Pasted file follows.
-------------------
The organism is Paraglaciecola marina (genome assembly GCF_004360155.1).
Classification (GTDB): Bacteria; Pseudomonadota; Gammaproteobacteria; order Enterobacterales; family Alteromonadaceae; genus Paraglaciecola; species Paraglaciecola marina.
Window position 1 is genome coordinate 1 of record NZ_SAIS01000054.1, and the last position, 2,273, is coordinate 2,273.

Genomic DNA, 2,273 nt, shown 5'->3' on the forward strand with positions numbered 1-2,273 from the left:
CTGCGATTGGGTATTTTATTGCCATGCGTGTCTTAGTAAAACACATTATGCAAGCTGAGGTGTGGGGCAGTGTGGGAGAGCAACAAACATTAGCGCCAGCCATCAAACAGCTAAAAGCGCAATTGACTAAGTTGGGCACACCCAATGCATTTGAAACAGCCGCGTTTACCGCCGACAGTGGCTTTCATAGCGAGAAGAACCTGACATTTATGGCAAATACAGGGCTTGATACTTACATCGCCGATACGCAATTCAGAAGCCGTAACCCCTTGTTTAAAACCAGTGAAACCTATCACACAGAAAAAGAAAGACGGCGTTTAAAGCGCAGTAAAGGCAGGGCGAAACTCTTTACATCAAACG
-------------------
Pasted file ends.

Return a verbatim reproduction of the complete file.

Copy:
The organism is Paraglaciecola marina (genome assembly GCF_004360155.1).
Classification (GTDB): Bacteria; Pseudomonadota; Gammaproteobacteria; order Enterobacterales; family Alteromonadaceae; genus Paraglaciecola; species Paraglaciecola marina.
Window position 1 is genome coordinate 1 of record NZ_SAIS01000054.1, and the last position, 2,273, is coordinate 2,273.

Genomic DNA, 2,273 nt, shown 5'->3' on the forward strand with positions numbered 1-2,273 from the left:
CTGCGATTGGGTATTTTATTGCCATGCGTGTCTTAGTAAAACACATTATGCAAGCTGAGGTGTGGGGCAGTGTGGGAGAGCAACAAACATTAGCGCCAGCCATCAAACAGCTAAAAGCGCAATTGACTAAGTTGGGCACACCCAATGCATTTGAAACAGCCGCGTTTACCGCCGACAGTGGCTTTCATAGCGAGAAGAACCTGACATTTATGGCAAATACAGGGCTTGATACTTACATCGCCGATACGCAATTCAGAAGCCGTAACCCCTTGTTTAAAACCAGTGAAACCTATCACACAGAAAAAGAAAGACGGCGTTTAAAGCGCAGTAAAGGCAGGGCGAAACTCTTTACATCAAACG